Places to Go, Things to Eat

From the group behind CAVA, a new stand-alone restaurant in North Bethesda.

From the group behind CAVA, a new stand-alone restaurant in North Bethesda.

The Bethesda and Rockville edition, sponsored by EYA

By Susan Able

New favorites and old loves abound in the southern Montgomery County towns, and the rise of new apartment and condo housing with abundant new restaurant space has brought new clusters of walkable gastronomic exploration.

In the neighborhood now called North Bethesda, the retail and residential development has been nothing less than meteoric, as a recent walk-around revealed. Dine on aged prime steaks at Del Frisco’s, enjoy gastropub fare with Owen’s Ordinary, feast on fresh fish and more at City Perch and there are everyone’s favorite fast-casual spots in abundance. Throw in an 8 screen movie theater with a parking garage, this is a one-stop shop for entertainment, dining and shopping.

Summer House Santa Monica is a great place for breezy Californian food, as is its sister, Stella Barra, both from the well-known Lettuce Entertain You group from Chicago. But what has captured my heart (stomach?) and tempted me more than once to park illegally while I run in are these: Sourdough English muffins. Summer House’s bakery makes incredible muffins. Buy them, freeze them, thank me later.

And check out Julli. A new restaurant from the Cava Group, Julli is in its own small building, charmingly designed. Fresh entrée-size salads, smoked salmon tartine and the burger were all tops; it was a copacetic place to dine.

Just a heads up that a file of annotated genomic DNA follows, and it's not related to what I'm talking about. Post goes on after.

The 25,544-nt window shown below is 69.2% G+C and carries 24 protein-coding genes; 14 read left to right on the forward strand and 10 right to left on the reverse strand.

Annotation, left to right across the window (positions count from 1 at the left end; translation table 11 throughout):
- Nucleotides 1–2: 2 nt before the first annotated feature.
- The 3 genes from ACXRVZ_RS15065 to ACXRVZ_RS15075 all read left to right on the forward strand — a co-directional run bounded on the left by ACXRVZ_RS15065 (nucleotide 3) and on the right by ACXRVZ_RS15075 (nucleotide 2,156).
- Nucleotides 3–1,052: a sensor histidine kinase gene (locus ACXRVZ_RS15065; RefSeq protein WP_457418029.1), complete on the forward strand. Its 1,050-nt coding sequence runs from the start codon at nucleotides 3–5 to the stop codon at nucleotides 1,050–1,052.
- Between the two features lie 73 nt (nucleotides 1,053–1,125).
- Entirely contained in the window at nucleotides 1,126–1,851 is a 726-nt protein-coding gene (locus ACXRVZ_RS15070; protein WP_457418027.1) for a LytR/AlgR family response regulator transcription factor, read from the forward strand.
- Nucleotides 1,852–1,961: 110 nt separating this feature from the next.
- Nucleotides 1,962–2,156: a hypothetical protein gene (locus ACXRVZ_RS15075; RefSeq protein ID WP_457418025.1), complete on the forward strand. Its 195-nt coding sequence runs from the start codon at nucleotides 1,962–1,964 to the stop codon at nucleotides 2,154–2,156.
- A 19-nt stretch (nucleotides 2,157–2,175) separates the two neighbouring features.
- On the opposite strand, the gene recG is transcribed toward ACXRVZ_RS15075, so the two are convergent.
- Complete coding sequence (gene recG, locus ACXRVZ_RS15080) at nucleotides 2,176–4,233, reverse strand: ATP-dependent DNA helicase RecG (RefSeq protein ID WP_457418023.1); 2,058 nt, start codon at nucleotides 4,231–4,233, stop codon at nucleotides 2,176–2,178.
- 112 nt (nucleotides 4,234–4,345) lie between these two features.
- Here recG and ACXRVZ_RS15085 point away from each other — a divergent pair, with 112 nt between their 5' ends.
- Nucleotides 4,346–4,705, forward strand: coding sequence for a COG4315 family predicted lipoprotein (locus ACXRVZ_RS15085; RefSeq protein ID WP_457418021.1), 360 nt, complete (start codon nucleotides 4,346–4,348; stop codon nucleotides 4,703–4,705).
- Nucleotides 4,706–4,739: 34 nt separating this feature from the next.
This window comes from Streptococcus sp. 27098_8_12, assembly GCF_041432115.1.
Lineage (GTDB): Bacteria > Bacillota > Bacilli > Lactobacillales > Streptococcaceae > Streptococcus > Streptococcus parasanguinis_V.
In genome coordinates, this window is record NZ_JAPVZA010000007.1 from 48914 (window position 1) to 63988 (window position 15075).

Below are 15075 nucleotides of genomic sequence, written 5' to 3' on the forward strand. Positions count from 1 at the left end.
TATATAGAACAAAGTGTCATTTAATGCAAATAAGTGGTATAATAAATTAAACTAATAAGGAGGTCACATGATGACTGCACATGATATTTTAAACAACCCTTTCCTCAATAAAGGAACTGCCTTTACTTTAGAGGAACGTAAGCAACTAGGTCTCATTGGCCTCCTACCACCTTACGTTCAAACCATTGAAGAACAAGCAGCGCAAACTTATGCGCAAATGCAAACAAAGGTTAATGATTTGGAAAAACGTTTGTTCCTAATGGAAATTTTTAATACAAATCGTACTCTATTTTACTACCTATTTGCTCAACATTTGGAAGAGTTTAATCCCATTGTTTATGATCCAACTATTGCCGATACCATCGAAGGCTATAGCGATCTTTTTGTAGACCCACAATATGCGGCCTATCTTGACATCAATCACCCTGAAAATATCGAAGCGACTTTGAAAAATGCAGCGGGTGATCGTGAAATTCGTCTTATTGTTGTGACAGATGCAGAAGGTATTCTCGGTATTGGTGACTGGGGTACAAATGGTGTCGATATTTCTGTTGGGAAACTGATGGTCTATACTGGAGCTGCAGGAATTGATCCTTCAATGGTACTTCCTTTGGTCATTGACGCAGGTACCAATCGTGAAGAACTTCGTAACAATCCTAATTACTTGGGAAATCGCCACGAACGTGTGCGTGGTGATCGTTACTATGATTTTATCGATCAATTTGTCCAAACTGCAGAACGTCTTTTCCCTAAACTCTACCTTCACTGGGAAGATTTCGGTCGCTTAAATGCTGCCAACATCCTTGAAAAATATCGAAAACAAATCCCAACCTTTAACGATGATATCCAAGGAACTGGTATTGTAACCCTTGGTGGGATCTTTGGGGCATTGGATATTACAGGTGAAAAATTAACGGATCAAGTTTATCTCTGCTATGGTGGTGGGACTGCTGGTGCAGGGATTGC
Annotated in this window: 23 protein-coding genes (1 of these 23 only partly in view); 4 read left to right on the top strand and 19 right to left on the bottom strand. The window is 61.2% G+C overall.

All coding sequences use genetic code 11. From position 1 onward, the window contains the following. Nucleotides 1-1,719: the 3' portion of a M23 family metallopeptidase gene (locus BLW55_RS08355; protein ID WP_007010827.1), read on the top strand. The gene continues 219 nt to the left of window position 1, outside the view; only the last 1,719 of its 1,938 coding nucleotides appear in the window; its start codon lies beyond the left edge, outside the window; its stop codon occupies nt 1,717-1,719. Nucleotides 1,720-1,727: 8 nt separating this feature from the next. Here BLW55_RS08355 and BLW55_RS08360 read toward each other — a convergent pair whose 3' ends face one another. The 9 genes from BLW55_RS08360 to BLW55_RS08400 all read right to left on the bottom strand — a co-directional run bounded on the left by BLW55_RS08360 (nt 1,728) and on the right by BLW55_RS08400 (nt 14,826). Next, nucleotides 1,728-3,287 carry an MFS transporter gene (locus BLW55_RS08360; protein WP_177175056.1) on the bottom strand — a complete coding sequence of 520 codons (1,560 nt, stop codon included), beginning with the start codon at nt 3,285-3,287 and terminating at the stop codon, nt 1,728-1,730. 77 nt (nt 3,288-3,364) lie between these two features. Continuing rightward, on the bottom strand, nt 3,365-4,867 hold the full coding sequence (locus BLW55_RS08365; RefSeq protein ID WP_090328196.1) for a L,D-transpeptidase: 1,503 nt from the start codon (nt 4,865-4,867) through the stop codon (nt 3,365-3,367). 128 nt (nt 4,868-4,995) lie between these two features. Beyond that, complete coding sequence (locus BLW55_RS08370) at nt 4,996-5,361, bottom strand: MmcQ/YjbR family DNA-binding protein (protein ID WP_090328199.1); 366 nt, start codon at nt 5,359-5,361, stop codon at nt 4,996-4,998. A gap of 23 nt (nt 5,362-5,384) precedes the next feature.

Just a mile up Rockville Pike in the Twinbrook area are several places worth checking out. First, my go-to market for Persian ingredients and all you need to cook Yotam Ottolenghi–style is Yekta Market, but Rockville is also known its bevy of very good Chinese restaurants (dumplings!). Urban Hot Pot is a shared experience of Chinese hot-potting with very fresh ingredients. A raised bar for small plates on the west side of the pike three minutes north from Yekta is A&J Restaurant; the noodle soups and fried chicken are worth the stop.

And just north is Pike Kitchen, a new Asian food hall, open daily. A fun, lively stop, it features food stalls with Vietnamese, Korean, Japanese and Chinese food. Street food fusion rules here: Think food on sticks, Korean tacos and (what everyone was in line for when I visited) the mochi doughnuts from Pike Bakery. I’m not sure I ate the healthiest food, but I was very happy.

Looping back south to Bethesda, if you haven’t tried Q by Peter Chang, make plans—especially with a group of friends to do the Dim Sum Brunch, Saturday and Sunday from 11am to 3pm. Inventive takes on standards and the Chang touch make this a standout, as well as the large, airy space.

An under-the-radar spot in Bethesda with an  interesting Italian wine list and crispy Neapolitan-style pizza is Pizzeria Da Marco. Lots of loyal customers, and you’ll see why. Attentive and knowledgeable staff when I’ve been there, and a deft hand at salads—simple, lightly dressed, perfect.

Finally, save room for dessert (or another meal) at Praline Bakery and Bistro. Praline Bakery has expanded to other locations, but the mothership in Bethesda is tucked away and a cozy spot to linger or pick up macarons and other French-style cookies, cakes and pastries to take home. Or to happy friends.

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